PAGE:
Encourage and facilitate a regular rhythm of weekly or monthly one to ones with key sales people in specific sectors.  This is a two way discussion in which sales share insights and feedback from the frontline, and marketing shares creative content ideas and sector plans.  This creates a mutually supportive relationship and builds a cohesive team.  Don’t treat marketing as a separate discrete function.  They cannot generate and nurture quality leads in isolation.

In time, the new marketing manager should be proactively building relationships with customers and partners and feeding their own insights back to the business

7. Do give your new marketing manager a summary of the existing plan

If you have them, share results of previous campaigns and activity and explanations for why you are doing certain things. Don’t just give them a blank sheet of paper.  An experienced marketing manager will be able to create a comprehensive marketing plan if all of the above is in place, but on day one they will need a structure to follow.

If you need support in the first six months to create the marketing plan and get the infrastructure in place, bring in a temporary or fractional marketing director

8. Do introduce the new marketing manager to some friendly customers

A great way to build confidence and gather first hand market insights is to set the new marketing manager up with some meetings with existing customers.  This will give them a chance to get the customer views on the business and ask questions about the way the solutions or services are deployed in different markets.   Don’t expect the new marketing manager to understand the target market without speaking to customers.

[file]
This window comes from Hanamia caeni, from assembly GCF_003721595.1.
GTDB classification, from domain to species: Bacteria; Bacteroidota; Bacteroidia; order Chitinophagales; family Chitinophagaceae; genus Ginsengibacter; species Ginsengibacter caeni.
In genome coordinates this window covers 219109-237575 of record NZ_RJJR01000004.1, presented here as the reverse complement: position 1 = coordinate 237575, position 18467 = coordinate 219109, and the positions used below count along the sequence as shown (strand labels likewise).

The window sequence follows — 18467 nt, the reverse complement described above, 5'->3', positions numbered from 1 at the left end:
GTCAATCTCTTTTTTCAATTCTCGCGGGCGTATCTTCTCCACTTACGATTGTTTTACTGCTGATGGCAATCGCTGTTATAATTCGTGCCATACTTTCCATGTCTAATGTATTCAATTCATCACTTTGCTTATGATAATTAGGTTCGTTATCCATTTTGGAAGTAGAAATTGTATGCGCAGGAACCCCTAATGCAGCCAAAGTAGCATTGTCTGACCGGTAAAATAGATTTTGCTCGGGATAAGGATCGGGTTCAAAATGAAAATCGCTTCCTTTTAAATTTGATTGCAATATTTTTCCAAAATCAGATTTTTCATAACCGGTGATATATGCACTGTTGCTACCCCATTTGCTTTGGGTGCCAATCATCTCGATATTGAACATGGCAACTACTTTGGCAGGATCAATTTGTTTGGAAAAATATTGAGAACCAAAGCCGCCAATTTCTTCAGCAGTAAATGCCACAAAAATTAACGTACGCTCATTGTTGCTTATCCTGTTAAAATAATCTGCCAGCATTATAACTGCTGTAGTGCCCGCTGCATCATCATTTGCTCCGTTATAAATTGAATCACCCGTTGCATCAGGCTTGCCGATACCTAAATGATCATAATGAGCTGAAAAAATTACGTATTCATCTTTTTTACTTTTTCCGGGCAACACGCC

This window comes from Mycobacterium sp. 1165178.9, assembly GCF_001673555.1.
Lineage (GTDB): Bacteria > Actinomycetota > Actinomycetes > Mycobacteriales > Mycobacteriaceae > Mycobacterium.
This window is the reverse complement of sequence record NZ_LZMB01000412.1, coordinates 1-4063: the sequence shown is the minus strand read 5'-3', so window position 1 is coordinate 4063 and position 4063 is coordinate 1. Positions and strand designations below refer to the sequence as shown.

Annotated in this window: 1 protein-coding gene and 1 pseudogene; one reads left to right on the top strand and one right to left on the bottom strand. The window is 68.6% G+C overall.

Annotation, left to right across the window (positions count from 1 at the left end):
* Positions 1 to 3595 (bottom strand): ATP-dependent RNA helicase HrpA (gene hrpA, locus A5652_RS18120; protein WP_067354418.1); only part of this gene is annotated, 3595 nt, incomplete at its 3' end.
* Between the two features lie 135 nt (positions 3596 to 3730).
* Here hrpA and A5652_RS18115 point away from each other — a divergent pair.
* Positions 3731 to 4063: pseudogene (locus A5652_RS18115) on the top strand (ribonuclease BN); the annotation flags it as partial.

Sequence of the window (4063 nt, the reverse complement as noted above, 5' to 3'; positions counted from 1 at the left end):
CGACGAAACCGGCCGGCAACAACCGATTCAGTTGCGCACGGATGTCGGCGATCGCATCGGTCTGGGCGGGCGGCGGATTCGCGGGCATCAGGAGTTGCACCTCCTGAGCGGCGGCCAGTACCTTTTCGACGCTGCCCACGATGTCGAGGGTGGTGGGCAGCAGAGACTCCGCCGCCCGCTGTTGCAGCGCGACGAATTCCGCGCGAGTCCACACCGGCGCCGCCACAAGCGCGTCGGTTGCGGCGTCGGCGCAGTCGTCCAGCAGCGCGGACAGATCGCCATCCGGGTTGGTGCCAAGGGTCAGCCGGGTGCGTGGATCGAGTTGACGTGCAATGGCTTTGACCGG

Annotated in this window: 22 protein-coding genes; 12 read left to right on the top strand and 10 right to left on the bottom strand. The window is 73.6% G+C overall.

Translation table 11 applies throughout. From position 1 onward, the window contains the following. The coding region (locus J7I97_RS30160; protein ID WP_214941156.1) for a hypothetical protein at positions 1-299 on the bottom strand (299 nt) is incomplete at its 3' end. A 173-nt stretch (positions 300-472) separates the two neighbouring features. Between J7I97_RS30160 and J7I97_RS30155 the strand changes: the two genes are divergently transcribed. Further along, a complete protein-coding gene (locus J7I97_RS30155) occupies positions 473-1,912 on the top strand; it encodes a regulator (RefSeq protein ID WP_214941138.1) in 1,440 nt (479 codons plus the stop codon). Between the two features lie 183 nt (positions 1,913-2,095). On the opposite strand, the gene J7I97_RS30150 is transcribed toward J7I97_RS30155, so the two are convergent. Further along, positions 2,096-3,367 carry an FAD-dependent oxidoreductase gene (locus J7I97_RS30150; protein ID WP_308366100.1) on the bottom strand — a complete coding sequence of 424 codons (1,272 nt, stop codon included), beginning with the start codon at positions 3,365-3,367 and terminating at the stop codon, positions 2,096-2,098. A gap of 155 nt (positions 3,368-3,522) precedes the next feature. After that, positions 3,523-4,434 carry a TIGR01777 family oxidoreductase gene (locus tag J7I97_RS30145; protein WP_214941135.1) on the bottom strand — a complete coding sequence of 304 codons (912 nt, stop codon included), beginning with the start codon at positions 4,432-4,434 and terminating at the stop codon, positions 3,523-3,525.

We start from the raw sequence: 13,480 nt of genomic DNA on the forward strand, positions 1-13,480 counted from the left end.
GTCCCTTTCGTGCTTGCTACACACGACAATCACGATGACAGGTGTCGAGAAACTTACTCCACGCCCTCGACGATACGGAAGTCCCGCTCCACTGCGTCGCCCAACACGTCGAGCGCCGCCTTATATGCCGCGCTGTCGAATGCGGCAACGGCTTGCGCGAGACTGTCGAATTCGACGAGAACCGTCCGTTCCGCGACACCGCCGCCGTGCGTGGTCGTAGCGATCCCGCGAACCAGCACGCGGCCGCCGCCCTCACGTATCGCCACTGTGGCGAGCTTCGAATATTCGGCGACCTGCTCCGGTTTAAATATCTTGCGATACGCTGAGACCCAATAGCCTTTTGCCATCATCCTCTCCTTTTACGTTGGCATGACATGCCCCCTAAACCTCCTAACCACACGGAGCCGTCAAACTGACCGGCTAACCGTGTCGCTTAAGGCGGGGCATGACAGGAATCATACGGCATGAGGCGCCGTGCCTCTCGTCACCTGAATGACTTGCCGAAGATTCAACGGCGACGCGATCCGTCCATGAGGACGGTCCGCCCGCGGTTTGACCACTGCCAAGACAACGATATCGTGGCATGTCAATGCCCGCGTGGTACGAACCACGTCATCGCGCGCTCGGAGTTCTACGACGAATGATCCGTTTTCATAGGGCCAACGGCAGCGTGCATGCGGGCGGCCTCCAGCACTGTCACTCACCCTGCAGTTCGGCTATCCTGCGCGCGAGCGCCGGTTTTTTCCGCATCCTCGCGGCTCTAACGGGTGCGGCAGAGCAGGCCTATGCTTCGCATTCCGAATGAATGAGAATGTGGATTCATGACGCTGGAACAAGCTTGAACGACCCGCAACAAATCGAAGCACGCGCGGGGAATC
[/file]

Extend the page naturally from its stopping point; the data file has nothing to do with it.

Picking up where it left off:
In time they should be speaking to a customer at least once a month to gather fresh market insights

9. Do recognise that creative content is critical

A new marketing manager will only be able to generate great content when they understand the audience and how the technology creates value for them. Don’t assume that because a person has a marketing qualification they can write.  You may need to outsource some writing or digital content creation to specialists.

A good marketing manager will be able to write a brilliant brief and edit well

10. Do recognise that if the new marketer comes from a larger organisation or vendor they may be missing some skills

If the new marketing manager has been supported in a previous role by a strong manager, a product team, or a digital agency, they may not have all the skills needed to tackle everything that needs doing in a tech SMB. Don’t expect them to be able to do everything on day one.

A commercially savvy bright marketer with the right attitude should be taking ownership, being proactive, asking questions and learning fast

Extra support to get started

It is in everyone’s best interest for a new person to be successful so helping them out with some of the dos and don’ts above will give them a good start.  If the new person is joining a team where there isn’t an experienced manager or the leadership team is time poor, you may consider bringing a mentor or fractional marketing director to help them put together and execute plans for the first six months.

Warning signs to watch for when onboarding a new marketing manager

If the new person isn’t proactively trying to get to know more about the markets, starting to find engaging content, putting together commercially viable campaigns, and building influential relationships in and outside the business you should hear warning bells.

A good onboarding plan should include enough opportunity for the new marketer to demonstrate these attributes early on. If they aren’t, they may need extra support or they just might not be right for your business.    An objective competency framework can help structure the appraisal process, their performance review and their personal development plans.  If you need help developing the right onboarding programme or competency framework for your customer acquisition team. Get in touch.